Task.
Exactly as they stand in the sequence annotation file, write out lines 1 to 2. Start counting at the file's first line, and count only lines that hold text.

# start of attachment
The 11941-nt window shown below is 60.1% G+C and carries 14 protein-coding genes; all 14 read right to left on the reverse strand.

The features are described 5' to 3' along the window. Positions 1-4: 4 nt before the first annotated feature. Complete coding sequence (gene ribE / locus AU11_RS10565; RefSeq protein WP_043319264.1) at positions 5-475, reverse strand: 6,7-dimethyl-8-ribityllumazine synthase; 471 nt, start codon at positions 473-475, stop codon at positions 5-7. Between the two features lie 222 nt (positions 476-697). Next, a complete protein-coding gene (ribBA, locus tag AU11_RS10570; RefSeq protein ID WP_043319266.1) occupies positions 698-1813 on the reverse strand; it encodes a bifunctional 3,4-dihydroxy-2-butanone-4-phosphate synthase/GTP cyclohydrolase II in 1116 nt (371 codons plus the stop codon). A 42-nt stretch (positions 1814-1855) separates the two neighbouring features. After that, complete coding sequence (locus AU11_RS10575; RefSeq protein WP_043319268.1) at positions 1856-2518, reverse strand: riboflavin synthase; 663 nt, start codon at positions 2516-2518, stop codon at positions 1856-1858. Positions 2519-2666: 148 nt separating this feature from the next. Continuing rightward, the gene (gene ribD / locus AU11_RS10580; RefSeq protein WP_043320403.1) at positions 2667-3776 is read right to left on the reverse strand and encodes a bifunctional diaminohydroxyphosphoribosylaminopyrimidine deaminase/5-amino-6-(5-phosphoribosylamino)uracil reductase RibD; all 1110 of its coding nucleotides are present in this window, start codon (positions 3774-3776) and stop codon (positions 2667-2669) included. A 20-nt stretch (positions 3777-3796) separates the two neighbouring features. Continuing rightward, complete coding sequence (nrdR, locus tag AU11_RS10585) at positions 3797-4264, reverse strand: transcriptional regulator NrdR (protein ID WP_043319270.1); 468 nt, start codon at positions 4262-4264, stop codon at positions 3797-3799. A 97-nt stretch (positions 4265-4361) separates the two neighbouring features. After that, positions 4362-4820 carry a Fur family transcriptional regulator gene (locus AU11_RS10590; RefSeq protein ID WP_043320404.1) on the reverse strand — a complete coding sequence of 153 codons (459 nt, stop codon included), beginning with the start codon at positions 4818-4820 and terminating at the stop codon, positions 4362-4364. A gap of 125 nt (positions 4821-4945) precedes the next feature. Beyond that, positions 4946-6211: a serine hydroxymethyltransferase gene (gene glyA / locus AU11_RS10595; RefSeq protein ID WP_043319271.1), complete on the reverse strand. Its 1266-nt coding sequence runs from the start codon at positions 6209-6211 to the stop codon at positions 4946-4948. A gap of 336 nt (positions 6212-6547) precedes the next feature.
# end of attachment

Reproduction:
The 11941-nt window shown below is 60.1% G+C and carries 14 protein-coding genes; all 14 read right to left on the reverse strand.

The features are described 5' to 3' along the window. Positions 1-4: 4 nt before the first annotated feature. Complete coding sequence (gene ribE / locus AU11_RS10565; RefSeq protein WP_043319264.1) at positions 5-475, reverse strand: 6,7-dimethyl-8-ribityllumazine synthase; 471 nt, start codon at positions 473-475, stop codon at positions 5-7. Between the two features lie 222 nt (positions 476-697). Next, a complete protein-coding gene (ribBA, locus tag AU11_RS10570; RefSeq protein ID WP_043319266.1) occupies positions 698-1813 on the reverse strand; it encodes a bifunctional 3,4-dihydroxy-2-butanone-4-phosphate synthase/GTP cyclohydrolase II in 1116 nt (371 codons plus the stop codon). A 42-nt stretch (positions 1814-1855) separates the two neighbouring features. After that, complete coding sequence (locus AU11_RS10575; RefSeq protein WP_043319268.1) at positions 1856-2518, reverse strand: riboflavin synthase; 663 nt, start codon at positions 2516-2518, stop codon at positions 1856-1858. Positions 2519-2666: 148 nt separating this feature from the next. Continuing rightward, the gene (gene ribD / locus AU11_RS10580; RefSeq protein WP_043320403.1) at positions 2667-3776 is read right to left on the reverse strand and encodes a bifunctional diaminohydroxyphosphoribosylaminopyrimidine deaminase/5-amino-6-(5-phosphoribosylamino)uracil reductase RibD; all 1110 of its coding nucleotides are present in this window, start codon (positions 3774-3776) and stop codon (positions 2667-2669) included. A 20-nt stretch (positions 3777-3796) separates the two neighbouring features. Continuing rightward, complete coding sequence (nrdR, locus tag AU11_RS10585) at positions 3797-4264, reverse strand: transcriptional regulator NrdR (protein ID WP_043319270.1); 468 nt, start codon at positions 4262-4264, stop codon at positions 3797-3799. A 97-nt stretch (positions 4265-4361) separates the two neighbouring features. After that, positions 4362-4820 carry a Fur family transcriptional regulator gene (locus AU11_RS10590; RefSeq protein ID WP_043320404.1) on the reverse strand — a complete coding sequence of 153 codons (459 nt, stop codon included), beginning with the start codon at positions 4818-4820 and terminating at the stop codon, positions 4362-4364. A gap of 125 nt (positions 4821-4945) precedes the next feature. Beyond that, positions 4946-6211: a serine hydroxymethyltransferase gene (gene glyA / locus AU11_RS10595; RefSeq protein ID WP_043319271.1), complete on the reverse strand. Its 1266-nt coding sequence runs from the start codon at positions 6209-6211 to the stop codon at positions 4946-4948. A gap of 336 nt (positions 6212-6547) precedes the next feature.